via Ideas for a better world in 2011 – James Davison Hunter –

Reclaiming Meaning in Public Conversation: What We Hold in Common

I’m very excited that Aziz Abu Sarah and Kobi Skolnick (photos below) will be joining us here in southern New Hampshire for a presentation on Sunday called “Conflicting Peace: From Revenge to Reconciliation in the Holy Land.” (Note: Aziz will be with us via satellite from East Jerusalem, due to issues in Israel with his Jerusalem identification status.)

Kobi is Israeli and Jewish; Aziz is Palestinian and Muslim. Each of them shares their personal story of the transformational power of suffering. Pain can shrink us into bitter and vengeful people, or it can enlarge our capacity for empathy and compassion. Kobi and Aziz have chosen the latter– a risky and costly choice.

What we make of the suffering in our lives is a quintessential religious question. There’s nothing abstract or theoretical about it: how we find meaning (or not) in our suffering informs all our relationships, shapes all our attitudes, and affects all our choices in the things that matter. Kobi’s and Aziz’s presentation goes to this level of our human journey.

This kind of public discourse goes far beyond the shriveled nature of today’s political sloganeering to remind us both of our human vulnerabilities, and of our potential to enlist those vulnerabilities in the cause of affirming life’s goodness.

Sunday evening, 6:30pm, Souhegan High School Auditorium. Free.

Real Change?


Could this gesture of giving mean more than the food on the plate?


I’ve got nothing against letter-writing campaigns, and I don’t know anything about Bread for the World’s David Beckmann. However, I do think it’s worth questioning the premise of the following paragraph:

Beckmann believes real change comes through politics, not soup kitchens, which is why Bread for the World encourages its member churches to launch letter-writing campaigns on such unglamorous issues as tax credits for the working poor. Moses, he points out, was not sent by God to pick up a few cans and warm blankets at Pharaoh’s court. He was sent to change the world.

via Miller: A Minister’s Mission to Fight Poverty – Newsweek.

The question that author Lisa Miller begs is, “What counts as real change?” As James Hunter points out (post here and others), most of us– including those of us who profess that God’s rule is ultimate– readily go along with the popular notion that “real change” is the province of politics. In the spirit of confession, I’ve been one of those people.

That unspoken assumption needs aired; it doesn’t withstand examination. Politics, in fact, might be the very last place to look, in order to find “real change.”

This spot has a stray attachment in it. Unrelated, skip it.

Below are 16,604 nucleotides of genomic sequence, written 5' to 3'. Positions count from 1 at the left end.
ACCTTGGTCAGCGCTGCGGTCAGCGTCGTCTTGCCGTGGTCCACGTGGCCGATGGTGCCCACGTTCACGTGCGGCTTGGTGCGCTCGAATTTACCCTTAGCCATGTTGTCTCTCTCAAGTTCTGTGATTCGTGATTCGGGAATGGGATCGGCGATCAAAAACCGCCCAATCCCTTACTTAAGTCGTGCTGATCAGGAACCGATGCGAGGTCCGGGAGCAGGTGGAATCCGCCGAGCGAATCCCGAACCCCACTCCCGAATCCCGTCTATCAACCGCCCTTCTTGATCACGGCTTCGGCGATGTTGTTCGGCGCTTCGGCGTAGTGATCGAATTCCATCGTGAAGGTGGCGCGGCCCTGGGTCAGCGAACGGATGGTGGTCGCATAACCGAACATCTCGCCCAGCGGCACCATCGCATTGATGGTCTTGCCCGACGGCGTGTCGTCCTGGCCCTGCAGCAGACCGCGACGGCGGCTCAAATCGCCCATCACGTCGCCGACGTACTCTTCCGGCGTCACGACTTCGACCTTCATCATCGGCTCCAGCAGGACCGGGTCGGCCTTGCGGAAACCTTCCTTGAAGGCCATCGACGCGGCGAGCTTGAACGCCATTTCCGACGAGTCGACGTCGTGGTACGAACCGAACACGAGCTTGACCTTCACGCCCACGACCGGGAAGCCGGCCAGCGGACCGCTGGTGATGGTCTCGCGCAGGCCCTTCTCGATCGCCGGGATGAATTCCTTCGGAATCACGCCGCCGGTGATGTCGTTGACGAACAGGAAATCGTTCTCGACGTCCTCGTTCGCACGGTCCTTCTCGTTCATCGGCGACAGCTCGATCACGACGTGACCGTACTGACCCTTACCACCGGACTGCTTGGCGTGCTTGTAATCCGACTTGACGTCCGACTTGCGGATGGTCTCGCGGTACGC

Lisa Miller gives us a false choice: that churches must choose between acts of compassion (which, in her reading, are well-intentioned but naive), and acts of lobbying (which, in her reading, are savvy and worldly-wise). Both can be good and helpful things to do, and both can effect some kinds of change. But real change?

Moses wasn’t changing the world– God was. Real change , while inevitably involving human actors, will be deeper and broader than any end we might imagine.

Missing the Mark

We’ve been reflecting on the work of James Hunter in recent posts (here, here, and here), on the limits of political power and the flattening of public life that results from reducing “the public realm” to the merely political. As Hunter himself acknowledges, this is cultural– and culture doesn’t change quickly. To use a meteorological metaphor (as he himself does), cultural change is more like a change in climate than it is like a change in weather. And while we can very well imagine what tomorrow’s weather will be, we can not so very well imagine what a different climate might be like, or how– or whether it’s even possible– to help bring it about. Cultural change, while a human artifact, resists human manipulation.

Hunter’s criticism of American Christianity is that both the Christian left and the Christian right have bought into the politicization of public life, thereby squandering the unique authority of the Christian worldview to provide an alternative way of being a society together. For example, politicization by its very nature leads to a public conversation marked by zero-sum outcomes: I’m right; you’re wrong. I win; you lose. An alternative– which is, as Hunter points out, one mark of a healthy culture– is a public sphere characterized by affirmation rather than negation. His words:

What’s even more striking than the negational character of political culture is the absence of robust and constructive affirmations. Vibrant cultures, healthy cultures, makes space for leisure, philosophical reflection, scientific and intellectual mastery, [and] artistic and literary expression, among other things.

Within the larger Christian community in America, one can find such vitality in pockets here and there, and yet where they do exist, they tend to be eclipsed by the greater prominence and vast resources of the political activists and their organizations. Once more, there are few if any places in the pronouncements and actions of the Christian right or left, where I could find these kinds of affirmations, [where] those kinds of gifts are acknowledged, affirmed or celebrated. What this means is that rather than being defined by its cultural achievements, its intellectual and artistic vitality, [or] its service to the needs of others, Christianity is defined to the outside world by its rhetoric of resentment and the ambitions of a will in opposition to others.

I think Hunter is largely correct. I think those of us who have hope for what a different kind of Christian contribution to public life might be, have a lot of work to do– both in bringing down the hyper-politicized barriers between so-called liberal and so-called conservative Christianity, and in building up a richer public life that is not collapsed into the merely political.

“Imagine a public realm not subsumed by the political….”

In a previous post I quoted James Hunter, a professor at the University of Virginia, as saying that there “are no political solutions to the problems most people care about.” As we here in New Hampshire– and in other states– now turn toward the November general elections, we would do well to spend some time reflecting on the limits of politics; what those limits might mean for the way we engage politically; and the potential for religion and religious leaders to help us imagine public life in a new way: a way that restores depth and breadth to those things which the practice of politics has flattened.

Another tidbit from Hunter:

So from my vantage point the biggest part of the challenge, at least as it bears on the things we’re talking about right now, is our ability to imagine a public realm that is not merely subsumed by the political. A public realm in which the common good is not merely sought through political means. A public realm in which we have the capacity to develop deeper and more integrated and cohesive notions of human justice that can inform political debate….